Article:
Coming from most people, this would’ve made no sense. But Annabeth being who she was – well, if she could struggle through Ancient Greek architecture books and enjoy documentaries on the History Channel, I guessed the Sirens would appeal to her, too.
She told me her plan. Reluctantly, I helped her get ready.
As soon as the rocky coastline of the island came into view, I ordered one of the ropes to wrap around Annabeth’s waist, tying her to the foremast.
‘Don’t untie me,’ she said, ‘no matter what happens or how much I plead. I’ll want to go straight over the edge and drown myself.’
‘Are you trying to tempt me?’
I promised I’d keep her secure. Then I took two large wads of candle wax, kneaded them into earplugs, and stuffed my ears.
Annabeth nodded sarcastically, letting me know the earplugs were a real fashion statement. I made a face at her and turned to the pilot’s wheel.
The silence was eerie. I couldn’t hear anything but the rush of blood in my head. As we approached the island, jagged rocks loomed out of the fog. I willed the Queen Anne’s Revenge to skirt around them. If we sailed any closer, those rocks would shred our hull like blender blades.
I glanced back. At first, Annabeth seemed totally normal. Then she got a puzzled look on her face. Her eyes widened.
She strained against the ropes. She called my name – I could tell just from reading her lips. Her expression was clear: she had to get out. This was life or death. I had to let her out of the ropes right now.
She seemed so miserable it was hard not to cut her free.
I forced myself to look away. I urged the Queen Anne’s Revenge to go faster.
I still couldn’t see much of the island – just mist and rocks – but floating in the water were pieces of wood and fibreglass, the wreckage of old ships, even some flotation cushions from aeroplanes.
How could music cause so many lives to veer off course? I mean, sure, there were some Top Forty songs that made me want to take a fiery nosedive, but still … What could the Sirens possibly sing about?
For one dangerous moment, I understood Annabeth’s curiosity. I was tempted to take out the earplugs, just to get a taste of the song. I could feel the Sirens’ voices vibrating in the timbers of the ship, pulsing along with the roar of blood in my ears.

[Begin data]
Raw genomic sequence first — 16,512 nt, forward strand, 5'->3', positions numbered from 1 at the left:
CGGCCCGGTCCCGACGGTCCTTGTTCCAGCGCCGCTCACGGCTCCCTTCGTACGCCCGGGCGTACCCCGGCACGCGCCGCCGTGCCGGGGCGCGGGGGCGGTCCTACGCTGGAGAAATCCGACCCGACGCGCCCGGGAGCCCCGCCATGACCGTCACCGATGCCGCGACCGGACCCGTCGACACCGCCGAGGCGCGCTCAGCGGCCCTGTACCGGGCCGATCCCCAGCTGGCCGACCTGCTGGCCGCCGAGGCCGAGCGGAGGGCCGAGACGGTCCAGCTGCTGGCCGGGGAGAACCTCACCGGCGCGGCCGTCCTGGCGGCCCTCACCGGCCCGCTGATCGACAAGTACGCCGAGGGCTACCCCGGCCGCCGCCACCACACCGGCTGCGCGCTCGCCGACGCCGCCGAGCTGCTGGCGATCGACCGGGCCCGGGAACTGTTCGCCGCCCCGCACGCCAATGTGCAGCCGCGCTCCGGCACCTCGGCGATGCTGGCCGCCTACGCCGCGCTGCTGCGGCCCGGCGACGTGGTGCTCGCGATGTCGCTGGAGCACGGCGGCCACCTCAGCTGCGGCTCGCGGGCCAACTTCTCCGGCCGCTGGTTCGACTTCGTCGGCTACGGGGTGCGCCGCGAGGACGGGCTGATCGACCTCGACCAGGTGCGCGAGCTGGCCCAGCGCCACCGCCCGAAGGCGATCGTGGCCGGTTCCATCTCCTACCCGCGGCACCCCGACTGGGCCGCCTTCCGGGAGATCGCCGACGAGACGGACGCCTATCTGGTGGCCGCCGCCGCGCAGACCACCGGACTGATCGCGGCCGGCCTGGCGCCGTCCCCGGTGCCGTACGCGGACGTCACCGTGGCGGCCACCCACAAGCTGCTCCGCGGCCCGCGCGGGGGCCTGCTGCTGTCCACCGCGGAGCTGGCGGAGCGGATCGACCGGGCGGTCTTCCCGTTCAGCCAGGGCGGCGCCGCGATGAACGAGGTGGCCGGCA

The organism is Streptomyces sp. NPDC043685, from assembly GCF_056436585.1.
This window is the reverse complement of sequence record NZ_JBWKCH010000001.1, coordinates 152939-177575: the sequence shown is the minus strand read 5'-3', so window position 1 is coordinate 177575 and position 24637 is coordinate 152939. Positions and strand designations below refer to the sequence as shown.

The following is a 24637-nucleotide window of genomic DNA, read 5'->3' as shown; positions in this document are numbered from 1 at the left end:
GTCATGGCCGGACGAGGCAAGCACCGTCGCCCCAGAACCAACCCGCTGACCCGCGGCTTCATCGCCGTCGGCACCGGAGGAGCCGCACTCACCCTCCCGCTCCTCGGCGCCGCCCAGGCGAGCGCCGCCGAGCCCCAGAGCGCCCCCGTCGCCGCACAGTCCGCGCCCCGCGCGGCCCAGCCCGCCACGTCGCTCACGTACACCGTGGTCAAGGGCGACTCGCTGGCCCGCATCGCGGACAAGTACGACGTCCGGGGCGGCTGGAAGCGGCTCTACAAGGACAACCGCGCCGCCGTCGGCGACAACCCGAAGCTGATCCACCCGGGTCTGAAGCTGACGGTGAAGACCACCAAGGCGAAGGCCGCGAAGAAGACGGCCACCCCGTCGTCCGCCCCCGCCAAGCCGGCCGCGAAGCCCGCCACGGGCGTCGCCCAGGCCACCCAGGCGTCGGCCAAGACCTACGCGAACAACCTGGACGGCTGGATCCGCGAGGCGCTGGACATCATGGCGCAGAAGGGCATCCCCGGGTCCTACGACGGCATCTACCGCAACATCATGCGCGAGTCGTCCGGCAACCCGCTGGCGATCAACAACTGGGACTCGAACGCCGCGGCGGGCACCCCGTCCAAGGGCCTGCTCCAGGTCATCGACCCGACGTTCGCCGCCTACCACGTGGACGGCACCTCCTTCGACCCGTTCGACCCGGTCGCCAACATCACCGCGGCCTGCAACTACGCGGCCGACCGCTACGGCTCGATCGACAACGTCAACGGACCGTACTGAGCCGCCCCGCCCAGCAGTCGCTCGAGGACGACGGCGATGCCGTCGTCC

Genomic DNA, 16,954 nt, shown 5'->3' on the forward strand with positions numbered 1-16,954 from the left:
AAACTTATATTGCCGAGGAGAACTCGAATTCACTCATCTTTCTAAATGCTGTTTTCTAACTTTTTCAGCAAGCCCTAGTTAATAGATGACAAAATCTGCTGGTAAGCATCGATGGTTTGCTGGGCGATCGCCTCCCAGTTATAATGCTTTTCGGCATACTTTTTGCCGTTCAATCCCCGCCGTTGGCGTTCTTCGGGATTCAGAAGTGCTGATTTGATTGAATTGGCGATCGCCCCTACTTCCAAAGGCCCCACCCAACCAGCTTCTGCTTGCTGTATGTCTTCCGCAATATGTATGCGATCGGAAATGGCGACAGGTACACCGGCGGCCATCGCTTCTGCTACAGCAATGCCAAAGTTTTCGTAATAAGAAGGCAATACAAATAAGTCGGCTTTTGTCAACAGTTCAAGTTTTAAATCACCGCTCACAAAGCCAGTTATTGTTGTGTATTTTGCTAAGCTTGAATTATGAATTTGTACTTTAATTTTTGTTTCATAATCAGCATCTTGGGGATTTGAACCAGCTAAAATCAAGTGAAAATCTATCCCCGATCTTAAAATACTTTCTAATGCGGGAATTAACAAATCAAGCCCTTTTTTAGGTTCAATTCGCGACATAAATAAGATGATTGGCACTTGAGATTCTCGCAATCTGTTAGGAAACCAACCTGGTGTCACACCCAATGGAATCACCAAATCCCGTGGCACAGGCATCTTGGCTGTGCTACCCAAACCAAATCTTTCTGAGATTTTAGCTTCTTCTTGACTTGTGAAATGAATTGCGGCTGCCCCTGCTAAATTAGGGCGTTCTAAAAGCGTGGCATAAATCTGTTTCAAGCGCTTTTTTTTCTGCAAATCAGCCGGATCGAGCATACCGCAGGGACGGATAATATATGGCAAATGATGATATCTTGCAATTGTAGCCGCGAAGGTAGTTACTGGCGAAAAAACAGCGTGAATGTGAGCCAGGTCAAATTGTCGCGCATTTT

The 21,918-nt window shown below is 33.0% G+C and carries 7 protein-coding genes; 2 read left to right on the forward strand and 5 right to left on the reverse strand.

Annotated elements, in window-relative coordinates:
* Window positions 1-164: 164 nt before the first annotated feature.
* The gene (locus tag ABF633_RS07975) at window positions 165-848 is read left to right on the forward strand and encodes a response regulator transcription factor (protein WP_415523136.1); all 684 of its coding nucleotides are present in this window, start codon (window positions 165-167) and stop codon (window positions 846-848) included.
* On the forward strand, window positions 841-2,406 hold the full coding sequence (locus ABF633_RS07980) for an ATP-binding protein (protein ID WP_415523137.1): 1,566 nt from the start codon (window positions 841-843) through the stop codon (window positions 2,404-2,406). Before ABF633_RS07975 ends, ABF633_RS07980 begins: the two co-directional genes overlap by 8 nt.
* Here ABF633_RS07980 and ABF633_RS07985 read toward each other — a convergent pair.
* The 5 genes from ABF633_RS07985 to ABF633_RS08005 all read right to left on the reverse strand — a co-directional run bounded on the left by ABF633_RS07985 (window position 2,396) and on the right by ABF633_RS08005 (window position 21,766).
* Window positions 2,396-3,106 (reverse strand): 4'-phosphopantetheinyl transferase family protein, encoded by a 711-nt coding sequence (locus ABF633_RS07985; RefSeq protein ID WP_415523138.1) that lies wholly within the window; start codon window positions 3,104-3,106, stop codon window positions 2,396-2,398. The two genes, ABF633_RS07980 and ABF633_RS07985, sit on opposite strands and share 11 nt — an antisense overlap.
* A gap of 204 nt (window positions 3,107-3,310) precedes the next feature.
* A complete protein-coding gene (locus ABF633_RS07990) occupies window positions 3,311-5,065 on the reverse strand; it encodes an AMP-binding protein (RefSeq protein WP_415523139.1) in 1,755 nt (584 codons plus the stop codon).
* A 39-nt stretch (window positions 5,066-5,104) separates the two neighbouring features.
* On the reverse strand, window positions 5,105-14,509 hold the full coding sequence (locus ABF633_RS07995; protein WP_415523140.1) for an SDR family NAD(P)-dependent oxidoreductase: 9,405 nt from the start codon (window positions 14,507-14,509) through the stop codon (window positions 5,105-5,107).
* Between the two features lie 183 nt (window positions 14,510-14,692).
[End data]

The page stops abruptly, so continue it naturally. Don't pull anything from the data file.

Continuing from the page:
Annabeth was pleading with me. Tears streamed down her cheeks. She strained against the ropes, as if they were holding her back from everything she cared about.
How could you be so cruel? she seemed to be asking me. I thought you were my friend.
I glared at the misty island. I wanted to uncap my sword, but there was nothing to fight. How do you fight a song?
I tried hard not to look at Annabeth. I managed it for about five minutes.
That was my big mistake.
When I couldn’t stand it any longer, I looked back and found … a heap of cut ropes. An empty mast. Annabeth’s bronze knife lay on the deck. Somehow, she’d managed to wriggle it into her hand. I’d totally forgotten to disarm her.
I rushed to the side of the boat and saw her paddling madly for the island, the waves carrying her straight towards the jagged rocks.
I screamed her name, but if she heard me, it didn’t do any good. She was entranced, swimming towards her death.
I looked back at the pilot’s wheel and yelled, ‘Stay!’
Then I jumped over the side.
I sliced into the water and willed the currents to bend around me, making a jet stream that shot me forward.
I came to the surface and spotted Annabeth, but a wave caught her, sweeping her between two razor-sharp fangs of rock.
I had no choice. I plunged after her.
I dived under the wrecked hull of a yacht, wove through a collection of floating metal balls on chains that I realized afterwards were mines. I had to use all my power over water to avoid getting smashed against the rocks or tangled in the nets of barbed wire strung just below the surface.
I jetted between the two rock fangs and found myself in a half-moon-shaped bay. The water was choked with more rocks and ship wreckage and floating mines. The beach was black volcanic sand.
I looked around desperately for Annabeth.
There she was.
Luckily or unluckily, she was a strong swimmer. She’d made it past the mines and the rocks. She was almost to the black beach.
Then the mist cleared and I saw them – the Sirens.
Imagine a flock of vultures the size of people – with dirty black plumage, grey talons and wrinkled pink necks. Now imagine human heads on top of those necks, but the human heads keep changing.
I couldn’t hear them, but I could see they were singing. As their mouths moved, their faces morphed into people I knew – my mom, Poseidon, Grover, Tyson, Chiron. All the people I most wanted to see. They smiled reassuringly, inviting me forward. But no matter what shape they took, their mouths were greasy and caked with the remnants of old meals. Like vultures, they’d been eating with their faces, and it didn’t look like they’d been feasting on Monster Doughnuts.